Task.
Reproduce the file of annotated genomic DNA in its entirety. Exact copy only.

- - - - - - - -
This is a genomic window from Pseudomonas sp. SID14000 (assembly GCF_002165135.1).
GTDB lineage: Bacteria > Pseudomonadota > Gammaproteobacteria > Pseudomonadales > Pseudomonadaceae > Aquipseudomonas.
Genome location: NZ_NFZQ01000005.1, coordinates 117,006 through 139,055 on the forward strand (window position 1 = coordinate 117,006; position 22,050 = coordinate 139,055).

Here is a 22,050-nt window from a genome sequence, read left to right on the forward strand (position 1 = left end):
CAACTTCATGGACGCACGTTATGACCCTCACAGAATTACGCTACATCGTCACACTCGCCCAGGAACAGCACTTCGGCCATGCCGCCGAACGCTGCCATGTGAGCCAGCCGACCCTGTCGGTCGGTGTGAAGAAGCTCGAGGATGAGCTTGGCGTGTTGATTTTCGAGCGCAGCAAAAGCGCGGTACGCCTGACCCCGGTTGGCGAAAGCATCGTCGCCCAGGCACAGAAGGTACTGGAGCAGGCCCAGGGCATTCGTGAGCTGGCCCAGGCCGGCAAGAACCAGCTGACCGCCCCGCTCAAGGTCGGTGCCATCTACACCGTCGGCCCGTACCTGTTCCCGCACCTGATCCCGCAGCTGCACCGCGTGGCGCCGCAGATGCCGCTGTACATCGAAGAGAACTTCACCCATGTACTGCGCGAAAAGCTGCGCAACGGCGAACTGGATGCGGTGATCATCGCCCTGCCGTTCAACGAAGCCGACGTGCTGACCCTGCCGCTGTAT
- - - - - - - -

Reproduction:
This is a genomic window from Pseudomonas sp. SID14000 (assembly GCF_002165135.1).
GTDB lineage: Bacteria > Pseudomonadota > Gammaproteobacteria > Pseudomonadales > Pseudomonadaceae > Aquipseudomonas.
Genome location: NZ_NFZQ01000005.1, coordinates 117,006 through 139,055 on the forward strand (window position 1 = coordinate 117,006; position 22,050 = coordinate 139,055).

Here is a 22,050-nt window from a genome sequence, read left to right on the forward strand (position 1 = left end):
CAACTTCATGGACGCACGTTATGACCCTCACAGAATTACGCTACATCGTCACACTCGCCCAGGAACAGCACTTCGGCCATGCCGCCGAACGCTGCCATGTGAGCCAGCCGACCCTGTCGGTCGGTGTGAAGAAGCTCGAGGATGAGCTTGGCGTGTTGATTTTCGAGCGCAGCAAAAGCGCGGTACGCCTGACCCCGGTTGGCGAAAGCATCGTCGCCCAGGCACAGAAGGTACTGGAGCAGGCCCAGGGCATTCGTGAGCTGGCCCAGGCCGGCAAGAACCAGCTGACCGCCCCGCTCAAGGTCGGTGCCATCTACACCGTCGGCCCGTACCTGTTCCCGCACCTGATCCCGCAGCTGCACCGCGTGGCGCCGCAGATGCCGCTGTACATCGAAGAGAACTTCACCCATGTACTGCGCGAAAAGCTGCGCAACGGCGAACTGGATGCGGTGATCATCGCCCTGCCGTTCAACGAAGCCGACGTGCTGACCCTGCCGCTGTAT